Anna Cilliers, MSF Head of mission in Pakistan said: It is estimated that in Pakistan 10-15 million persons are infected with Hepatitis C Virus (source: national Hep C Program). MSF have been working in collaboration with the provincial and national Hepatitis C initiatives in order to increase awareness about hepatitis C prevention and to increase access to testing and treatment. If Hepatitis C is not treated, it can progress to advanced liver disease, like liver failure and liver cancer. MSF encourages individuals to ask their health care providers to screen them for Hepatitis C.
Bryn Gay, HCV Project Director at Treatment Action Group said: “We have a unique opportunity to cure hepatitis C in our lifetimes, and often investments in HCV opens the door for expanded prevention and harm reduction services in resource-limited countries. We’re excited that the Hepatitis C PACT can build on our successful track record of strengthening treatment and diagnostics literacy, which ensures affected communities can meaningfully and equitably participate and inform national hepatitis responses.”
Graciela Diap, HCV Access Project Leader at DNDi said: “HCV care and treatment remains significantly underfunded globally and nationally. Our partnership aims to build the investment case and the political will that can successfully mobilize additional global and domestic resources for HCV programmes. Securing political will and domestic resources can set the foundations for ensuring sustainable financing for HCV. We will underpin this work with sound policies that improve access to DAAs and diagnostics.”
The Hepatitis C PACT welcomes additional collaborators to join the effort, particularly investors and development banks. If you are interested, please contact Greg S Garrett, Director of Business Development and HCV Financing Lead at DNDi. firstname.lastname@example.org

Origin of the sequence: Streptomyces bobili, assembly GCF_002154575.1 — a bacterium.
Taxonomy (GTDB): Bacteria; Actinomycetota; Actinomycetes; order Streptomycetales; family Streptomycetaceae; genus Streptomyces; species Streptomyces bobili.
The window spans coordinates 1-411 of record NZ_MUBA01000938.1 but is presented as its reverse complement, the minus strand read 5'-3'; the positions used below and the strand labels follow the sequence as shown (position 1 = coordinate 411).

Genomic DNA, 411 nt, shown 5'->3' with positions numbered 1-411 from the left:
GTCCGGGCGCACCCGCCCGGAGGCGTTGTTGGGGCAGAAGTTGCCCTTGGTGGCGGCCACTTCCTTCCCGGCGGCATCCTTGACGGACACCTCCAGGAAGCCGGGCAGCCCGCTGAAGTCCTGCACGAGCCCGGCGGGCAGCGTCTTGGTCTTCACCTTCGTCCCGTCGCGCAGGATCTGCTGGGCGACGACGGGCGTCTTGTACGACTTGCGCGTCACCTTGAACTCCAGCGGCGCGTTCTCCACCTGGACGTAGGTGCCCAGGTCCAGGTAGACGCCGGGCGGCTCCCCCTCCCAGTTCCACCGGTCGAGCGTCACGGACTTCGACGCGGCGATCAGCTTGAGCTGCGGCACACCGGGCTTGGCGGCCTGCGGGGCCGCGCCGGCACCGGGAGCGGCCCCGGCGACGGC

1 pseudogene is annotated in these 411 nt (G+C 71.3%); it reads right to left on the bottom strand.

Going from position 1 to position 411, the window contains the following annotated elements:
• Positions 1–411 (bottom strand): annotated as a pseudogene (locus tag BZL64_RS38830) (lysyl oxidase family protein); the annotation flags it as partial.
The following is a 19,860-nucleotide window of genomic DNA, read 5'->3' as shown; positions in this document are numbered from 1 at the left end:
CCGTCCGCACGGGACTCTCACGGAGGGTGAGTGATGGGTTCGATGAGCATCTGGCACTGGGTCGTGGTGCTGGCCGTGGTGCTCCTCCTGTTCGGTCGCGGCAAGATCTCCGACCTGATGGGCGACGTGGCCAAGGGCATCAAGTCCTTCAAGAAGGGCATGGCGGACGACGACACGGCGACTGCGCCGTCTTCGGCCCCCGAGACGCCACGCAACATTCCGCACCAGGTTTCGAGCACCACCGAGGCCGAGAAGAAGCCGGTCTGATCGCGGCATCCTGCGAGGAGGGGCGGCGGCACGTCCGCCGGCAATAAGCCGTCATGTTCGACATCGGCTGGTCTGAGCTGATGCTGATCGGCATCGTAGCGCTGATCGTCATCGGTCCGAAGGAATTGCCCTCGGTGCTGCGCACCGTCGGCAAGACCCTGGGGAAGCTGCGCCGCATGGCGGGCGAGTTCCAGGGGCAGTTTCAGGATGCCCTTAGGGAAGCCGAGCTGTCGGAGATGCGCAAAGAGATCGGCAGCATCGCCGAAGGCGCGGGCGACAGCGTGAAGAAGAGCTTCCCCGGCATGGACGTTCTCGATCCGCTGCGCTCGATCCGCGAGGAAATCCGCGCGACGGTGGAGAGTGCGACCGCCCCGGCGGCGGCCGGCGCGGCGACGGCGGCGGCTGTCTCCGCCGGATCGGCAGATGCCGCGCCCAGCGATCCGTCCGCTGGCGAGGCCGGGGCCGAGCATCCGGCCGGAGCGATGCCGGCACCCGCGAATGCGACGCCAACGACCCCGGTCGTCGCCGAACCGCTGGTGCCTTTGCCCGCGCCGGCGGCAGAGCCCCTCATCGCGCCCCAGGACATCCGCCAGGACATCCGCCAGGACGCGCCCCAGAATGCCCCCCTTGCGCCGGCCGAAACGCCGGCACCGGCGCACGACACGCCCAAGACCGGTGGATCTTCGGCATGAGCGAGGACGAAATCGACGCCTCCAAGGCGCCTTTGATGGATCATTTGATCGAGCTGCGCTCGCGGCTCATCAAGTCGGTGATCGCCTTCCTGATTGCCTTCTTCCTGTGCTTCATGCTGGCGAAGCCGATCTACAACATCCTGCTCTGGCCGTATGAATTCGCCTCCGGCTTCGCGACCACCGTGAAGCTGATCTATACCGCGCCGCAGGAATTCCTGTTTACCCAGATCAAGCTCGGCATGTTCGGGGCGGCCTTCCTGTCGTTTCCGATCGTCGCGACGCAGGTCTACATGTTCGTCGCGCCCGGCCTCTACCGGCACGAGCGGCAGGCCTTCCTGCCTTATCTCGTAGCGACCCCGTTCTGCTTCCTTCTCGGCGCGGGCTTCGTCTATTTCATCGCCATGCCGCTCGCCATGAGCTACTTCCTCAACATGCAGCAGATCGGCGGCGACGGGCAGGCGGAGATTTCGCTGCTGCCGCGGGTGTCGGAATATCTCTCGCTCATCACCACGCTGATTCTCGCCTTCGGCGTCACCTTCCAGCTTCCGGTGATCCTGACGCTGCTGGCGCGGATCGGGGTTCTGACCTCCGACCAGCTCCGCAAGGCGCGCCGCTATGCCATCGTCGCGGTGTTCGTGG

+92 345 344 779 1
Treatment Action Group (TAG) is an independent, activist, and community-based research and policy think tank committed to racial, gender, and LGBTQ+ equity; social justice; and liberation, fighting to end HIV, tuberculosis (TB), and hepatitis C virus (HCV). TAG catalyzes open collective action by affected communities, scientists, and policymakers to ensure that all people living with or impacted by HIV, TB, or HCV — especially communities of color and other marginalized communities experiencing inequities — receive life-saving prevention, diagnosis, treatment, care, and information.We are science-based activists working to expand and accelerate vital research and effective community engagement with research and policy institutions for an end to the HIV, TB, and HCV pandemics. For more information: www.treatmentactiongroup.org
Doctors without Borders/Médecins Sans Frontières (MSF) provides medical assistance to people affected by conflict, epidemics, disasters, or exclusion from healthcare. Founded in 1971, MSF is today a worldwide movement of nearly 65,000 people. Our teams are made up of tens of thousands of health professionals, logistic and administrative staff allowing us to intervene in more than 70 countries. For more information: www.msf.org
The Drugs for Neglected Diseases initiative (DNDi) is an international non-profit research and development (R&D) organization that discovers, develops, and delivers safe, effective, and affordable treatments for the most neglected patients, in particular for sleeping sickness, leishmaniasis, Chagas disease, filarial infections, mycetoma, paediatric HIV, hepatitis C, and COVID19. Since its inception in 2003, DNDi has delivered nine new treatments, including fexinidazole, the first all-oral drug for sleeping sickness. For more information: www.dndi.org
FIND, the global alliance for diagnostics, seeks to ensure equitable access to reliable diagnosis around the world. We connect countries and communities, funders, decision-makers, healthcare providers and developers to spur diagnostic innovation and make testing an integral part of sustainable, resilient health systems. We are working to save 1 million lives through accessible, quality diagnosis, and save US$1 billion in healthcare costs to patients and health systems. We are co-convener of the Access to COVID-19 Tools (ACT) Accelerator diagnostics pillar, and a WHO Collaborating Centre for Laboratory Strengthening and Diagnostic Technology Evaluation. For more information: www.finddx.org